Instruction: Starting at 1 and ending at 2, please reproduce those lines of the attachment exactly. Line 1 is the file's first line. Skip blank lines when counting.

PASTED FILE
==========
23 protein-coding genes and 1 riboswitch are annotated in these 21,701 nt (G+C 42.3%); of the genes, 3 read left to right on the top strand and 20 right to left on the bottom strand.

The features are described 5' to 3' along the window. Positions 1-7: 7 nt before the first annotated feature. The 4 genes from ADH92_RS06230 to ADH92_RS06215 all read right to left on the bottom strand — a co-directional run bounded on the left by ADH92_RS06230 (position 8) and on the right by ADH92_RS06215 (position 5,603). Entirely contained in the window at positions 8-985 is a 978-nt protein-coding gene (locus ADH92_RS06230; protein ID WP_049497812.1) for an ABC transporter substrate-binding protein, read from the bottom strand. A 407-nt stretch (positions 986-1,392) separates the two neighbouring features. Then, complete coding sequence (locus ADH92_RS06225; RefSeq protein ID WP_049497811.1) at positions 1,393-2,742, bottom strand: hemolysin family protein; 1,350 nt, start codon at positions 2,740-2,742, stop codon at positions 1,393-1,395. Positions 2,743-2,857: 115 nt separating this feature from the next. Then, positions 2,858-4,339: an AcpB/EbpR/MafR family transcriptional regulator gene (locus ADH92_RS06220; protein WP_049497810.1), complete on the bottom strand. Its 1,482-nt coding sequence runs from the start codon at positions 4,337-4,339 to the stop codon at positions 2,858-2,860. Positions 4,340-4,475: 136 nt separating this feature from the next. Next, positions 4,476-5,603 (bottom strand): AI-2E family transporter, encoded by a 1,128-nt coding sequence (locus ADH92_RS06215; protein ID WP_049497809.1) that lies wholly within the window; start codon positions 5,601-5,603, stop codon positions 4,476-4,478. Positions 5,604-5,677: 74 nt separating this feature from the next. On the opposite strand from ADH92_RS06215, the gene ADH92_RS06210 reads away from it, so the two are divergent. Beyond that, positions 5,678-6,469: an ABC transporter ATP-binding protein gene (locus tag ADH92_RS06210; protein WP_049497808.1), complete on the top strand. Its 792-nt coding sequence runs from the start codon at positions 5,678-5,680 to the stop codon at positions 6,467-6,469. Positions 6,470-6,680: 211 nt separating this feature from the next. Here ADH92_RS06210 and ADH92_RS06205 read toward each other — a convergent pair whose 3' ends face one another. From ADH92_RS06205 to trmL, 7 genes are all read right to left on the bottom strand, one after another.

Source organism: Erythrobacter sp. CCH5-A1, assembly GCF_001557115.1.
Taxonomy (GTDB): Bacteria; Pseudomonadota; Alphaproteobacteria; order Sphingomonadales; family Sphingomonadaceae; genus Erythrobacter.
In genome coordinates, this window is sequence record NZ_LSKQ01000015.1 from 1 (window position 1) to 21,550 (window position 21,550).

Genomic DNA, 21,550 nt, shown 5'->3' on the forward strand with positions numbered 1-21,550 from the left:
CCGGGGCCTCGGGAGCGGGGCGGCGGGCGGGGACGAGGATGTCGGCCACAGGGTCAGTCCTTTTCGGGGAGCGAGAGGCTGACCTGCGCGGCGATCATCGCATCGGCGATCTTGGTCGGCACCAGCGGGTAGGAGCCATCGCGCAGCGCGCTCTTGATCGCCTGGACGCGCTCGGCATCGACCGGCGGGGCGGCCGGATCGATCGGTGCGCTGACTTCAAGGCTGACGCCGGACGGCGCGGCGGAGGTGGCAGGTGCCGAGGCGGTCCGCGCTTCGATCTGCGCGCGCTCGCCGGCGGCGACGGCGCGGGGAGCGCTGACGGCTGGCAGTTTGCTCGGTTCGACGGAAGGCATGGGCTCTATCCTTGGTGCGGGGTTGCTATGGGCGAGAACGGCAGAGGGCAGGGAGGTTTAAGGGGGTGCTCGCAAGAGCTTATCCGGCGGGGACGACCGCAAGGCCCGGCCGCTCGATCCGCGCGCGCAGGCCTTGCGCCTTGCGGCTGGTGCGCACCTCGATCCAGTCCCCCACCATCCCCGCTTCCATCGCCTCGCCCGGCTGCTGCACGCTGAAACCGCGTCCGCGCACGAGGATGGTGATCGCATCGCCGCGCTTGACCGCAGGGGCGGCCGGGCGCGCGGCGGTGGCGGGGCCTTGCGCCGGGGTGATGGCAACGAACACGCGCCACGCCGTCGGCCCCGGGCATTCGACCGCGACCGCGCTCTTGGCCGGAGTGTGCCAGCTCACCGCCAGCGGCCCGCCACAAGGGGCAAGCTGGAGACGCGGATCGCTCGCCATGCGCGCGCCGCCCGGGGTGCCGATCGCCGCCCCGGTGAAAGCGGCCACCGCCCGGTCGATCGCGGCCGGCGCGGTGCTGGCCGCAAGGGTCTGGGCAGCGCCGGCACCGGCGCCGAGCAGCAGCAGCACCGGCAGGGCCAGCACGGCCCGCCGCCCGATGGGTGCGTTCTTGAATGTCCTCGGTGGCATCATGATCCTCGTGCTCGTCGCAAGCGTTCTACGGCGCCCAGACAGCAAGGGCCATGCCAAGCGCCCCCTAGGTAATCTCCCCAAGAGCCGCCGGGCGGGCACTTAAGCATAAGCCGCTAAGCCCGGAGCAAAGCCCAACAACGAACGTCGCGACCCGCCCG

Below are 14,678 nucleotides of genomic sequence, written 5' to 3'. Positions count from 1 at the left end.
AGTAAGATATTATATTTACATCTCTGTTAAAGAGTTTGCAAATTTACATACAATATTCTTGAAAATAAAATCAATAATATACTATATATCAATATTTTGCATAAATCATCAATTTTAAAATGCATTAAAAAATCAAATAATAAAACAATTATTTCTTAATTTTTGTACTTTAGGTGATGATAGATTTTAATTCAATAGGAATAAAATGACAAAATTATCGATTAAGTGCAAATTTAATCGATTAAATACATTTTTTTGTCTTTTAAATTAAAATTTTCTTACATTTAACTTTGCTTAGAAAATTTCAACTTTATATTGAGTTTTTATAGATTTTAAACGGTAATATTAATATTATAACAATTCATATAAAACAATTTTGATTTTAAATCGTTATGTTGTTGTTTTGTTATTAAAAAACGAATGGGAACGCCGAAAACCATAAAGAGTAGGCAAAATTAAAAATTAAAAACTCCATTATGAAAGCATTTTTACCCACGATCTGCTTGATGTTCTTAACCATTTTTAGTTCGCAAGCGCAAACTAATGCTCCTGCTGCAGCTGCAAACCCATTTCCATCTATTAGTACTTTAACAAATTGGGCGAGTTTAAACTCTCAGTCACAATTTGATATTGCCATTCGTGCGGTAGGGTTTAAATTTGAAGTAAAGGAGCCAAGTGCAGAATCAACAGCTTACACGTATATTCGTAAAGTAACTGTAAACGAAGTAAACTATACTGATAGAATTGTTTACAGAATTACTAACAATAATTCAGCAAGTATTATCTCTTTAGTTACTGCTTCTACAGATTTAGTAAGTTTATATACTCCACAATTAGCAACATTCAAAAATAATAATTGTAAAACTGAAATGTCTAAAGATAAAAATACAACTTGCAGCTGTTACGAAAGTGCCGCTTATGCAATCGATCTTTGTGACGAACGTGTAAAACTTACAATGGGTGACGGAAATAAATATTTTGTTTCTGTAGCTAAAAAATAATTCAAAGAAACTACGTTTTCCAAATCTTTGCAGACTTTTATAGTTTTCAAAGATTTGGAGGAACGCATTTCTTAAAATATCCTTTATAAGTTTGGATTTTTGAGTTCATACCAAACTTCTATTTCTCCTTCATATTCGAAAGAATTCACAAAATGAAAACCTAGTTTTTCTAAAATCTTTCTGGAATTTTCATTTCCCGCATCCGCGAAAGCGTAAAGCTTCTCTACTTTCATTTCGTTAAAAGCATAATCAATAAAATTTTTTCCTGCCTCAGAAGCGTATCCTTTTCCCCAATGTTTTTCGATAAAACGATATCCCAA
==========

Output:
23 protein-coding genes and 1 riboswitch are annotated in these 21,701 nt (G+C 42.3%); of the genes, 3 read left to right on the top strand and 20 right to left on the bottom strand.

The features are described 5' to 3' along the window. Positions 1-7: 7 nt before the first annotated feature. The 4 genes from ADH92_RS06230 to ADH92_RS06215 all read right to left on the bottom strand — a co-directional run bounded on the left by ADH92_RS06230 (position 8) and on the right by ADH92_RS06215 (position 5,603). Entirely contained in the window at positions 8-985 is a 978-nt protein-coding gene (locus ADH92_RS06230; protein ID WP_049497812.1) for an ABC transporter substrate-binding protein, read from the bottom strand. A 407-nt stretch (positions 986-1,392) separates the two neighbouring features. Then, complete coding sequence (locus ADH92_RS06225; RefSeq protein ID WP_049497811.1) at positions 1,393-2,742, bottom strand: hemolysin family protein; 1,350 nt, start codon at positions 2,740-2,742, stop codon at positions 1,393-1,395. Positions 2,743-2,857: 115 nt separating this feature from the next. Then, positions 2,858-4,339: an AcpB/EbpR/MafR family transcriptional regulator gene (locus ADH92_RS06220; protein WP_049497810.1), complete on the bottom strand. Its 1,482-nt coding sequence runs from the start codon at positions 4,337-4,339 to the stop codon at positions 2,858-2,860. Positions 4,340-4,475: 136 nt separating this feature from the next. Next, positions 4,476-5,603 (bottom strand): AI-2E family transporter, encoded by a 1,128-nt coding sequence (locus ADH92_RS06215; protein ID WP_049497809.1) that lies wholly within the window; start codon positions 5,601-5,603, stop codon positions 4,476-4,478. Positions 5,604-5,677: 74 nt separating this feature from the next. On the opposite strand from ADH92_RS06215, the gene ADH92_RS06210 reads away from it, so the two are divergent. Beyond that, positions 5,678-6,469: an ABC transporter ATP-binding protein gene (locus tag ADH92_RS06210; protein WP_049497808.1), complete on the top strand. Its 792-nt coding sequence runs from the start codon at positions 5,678-5,680 to the stop codon at positions 6,467-6,469. Positions 6,470-6,680: 211 nt separating this feature from the next. Here ADH92_RS06210 and ADH92_RS06205 read toward each other — a convergent pair whose 3' ends face one another. From ADH92_RS06205 to trmL, 7 genes are all read right to left on the bottom strand, one after another.